Eye For Film >> Movies >> Flawless (2007) Film Review
Reviewed by: Scott Macdonald
Good heist movies are rare. This isn't one; it is more modest than good, but there are good things in it.
In 1960, Laura Quinn (Demi Moore) is a smart, professional manager at LonDi, a London firm which is a large holder of world-trade diamonds. She is a master manipulator, although has been slapped up firmly against the glass ceiling for three years. Her recent coup was getting her employers out of hot water from the Russian diamond trade. The only caveat of the deal was that only senior executives should know about it. Rather than finally promote her, the plan is to fire her after the deal goes through.
Hobbs (Michael Caine) has been a cleaner at LonDi for 15 years, and has overheard enough conversations to offer advice to Quinn. The pair make a clear case of overlooked people - no one pays attention to the cleaner or a woman. Upon speculative lunches with friends in high places, she learns no other firm will touch her with a bargepole. Once Quinn realises her fate, Hobbs suggests a plan for both of them to get enough deserved severance pay for both of them - a thermos flask full of diamonds. His tragic motives are kept a closely guarded secret.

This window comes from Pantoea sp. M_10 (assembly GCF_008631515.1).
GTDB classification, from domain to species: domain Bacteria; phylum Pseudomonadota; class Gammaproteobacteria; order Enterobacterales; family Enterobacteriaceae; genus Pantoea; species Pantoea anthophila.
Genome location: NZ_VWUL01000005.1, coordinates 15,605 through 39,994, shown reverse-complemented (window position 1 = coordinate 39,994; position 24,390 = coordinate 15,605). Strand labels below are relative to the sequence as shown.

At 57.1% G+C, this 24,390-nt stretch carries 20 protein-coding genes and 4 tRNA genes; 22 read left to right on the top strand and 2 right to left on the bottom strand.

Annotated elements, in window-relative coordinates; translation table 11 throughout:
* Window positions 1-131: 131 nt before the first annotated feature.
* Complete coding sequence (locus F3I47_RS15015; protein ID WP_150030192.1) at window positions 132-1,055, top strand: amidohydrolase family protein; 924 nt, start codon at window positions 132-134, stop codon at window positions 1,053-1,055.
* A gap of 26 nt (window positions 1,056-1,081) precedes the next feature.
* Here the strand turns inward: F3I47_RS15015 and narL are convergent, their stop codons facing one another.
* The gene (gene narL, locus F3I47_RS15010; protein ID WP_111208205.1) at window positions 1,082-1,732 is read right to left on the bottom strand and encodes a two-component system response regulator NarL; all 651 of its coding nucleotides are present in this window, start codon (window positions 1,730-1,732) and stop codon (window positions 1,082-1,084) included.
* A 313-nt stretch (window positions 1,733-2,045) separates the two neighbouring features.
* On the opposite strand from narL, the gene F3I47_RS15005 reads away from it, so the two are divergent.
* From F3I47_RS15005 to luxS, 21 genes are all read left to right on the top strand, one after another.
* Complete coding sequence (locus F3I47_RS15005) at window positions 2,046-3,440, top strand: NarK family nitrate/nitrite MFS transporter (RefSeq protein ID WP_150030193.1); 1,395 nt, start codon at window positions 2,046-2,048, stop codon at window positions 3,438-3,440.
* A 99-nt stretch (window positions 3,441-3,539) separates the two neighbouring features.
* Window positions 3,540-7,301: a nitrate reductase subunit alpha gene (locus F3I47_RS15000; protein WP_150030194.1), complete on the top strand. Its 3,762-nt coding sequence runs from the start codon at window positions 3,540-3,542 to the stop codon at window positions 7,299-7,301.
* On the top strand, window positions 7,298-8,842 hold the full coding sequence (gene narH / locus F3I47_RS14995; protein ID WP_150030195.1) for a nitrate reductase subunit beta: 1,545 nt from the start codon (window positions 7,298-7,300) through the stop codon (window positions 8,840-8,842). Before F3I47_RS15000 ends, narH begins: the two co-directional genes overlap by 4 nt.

Flawless sports a thoroughly decent cast - Michael Caine is wonderfully classy as the ambiguous and charming Hobbs. Moore is better than she's been in a very long time, and Lambert Wilson is equally sharp as an internal investigator. The film boasts at least one lovely switcheroo plot twist. It's also lensed particularly well, with a groovy Sixties atmosphere. And director Michael Radford keeps a clear, if not terribly fast pace.
If ever a film title failed to describe its content, this is it. First of the flaws in Flawless is a terribly dull and sugar-overdosed framing device, with Moore sporting horribly unconvincing age makeup - you've seen better on Doctor Who. There's not much excitement in the film, not least due to the implausible heist plan, which fails to generate much mystery or suspense. Furthermore, in spite of their good seperate performances, the movie doesn't convince about the connection betweeen Quinn and Hobbs, which is what would elevate this beyond other old-fashioned heist thrillers. At least they wouldn't have soporific and languid asides about the gem trade or the sexual politics of the era.Reviewed on: 09 Dec 2008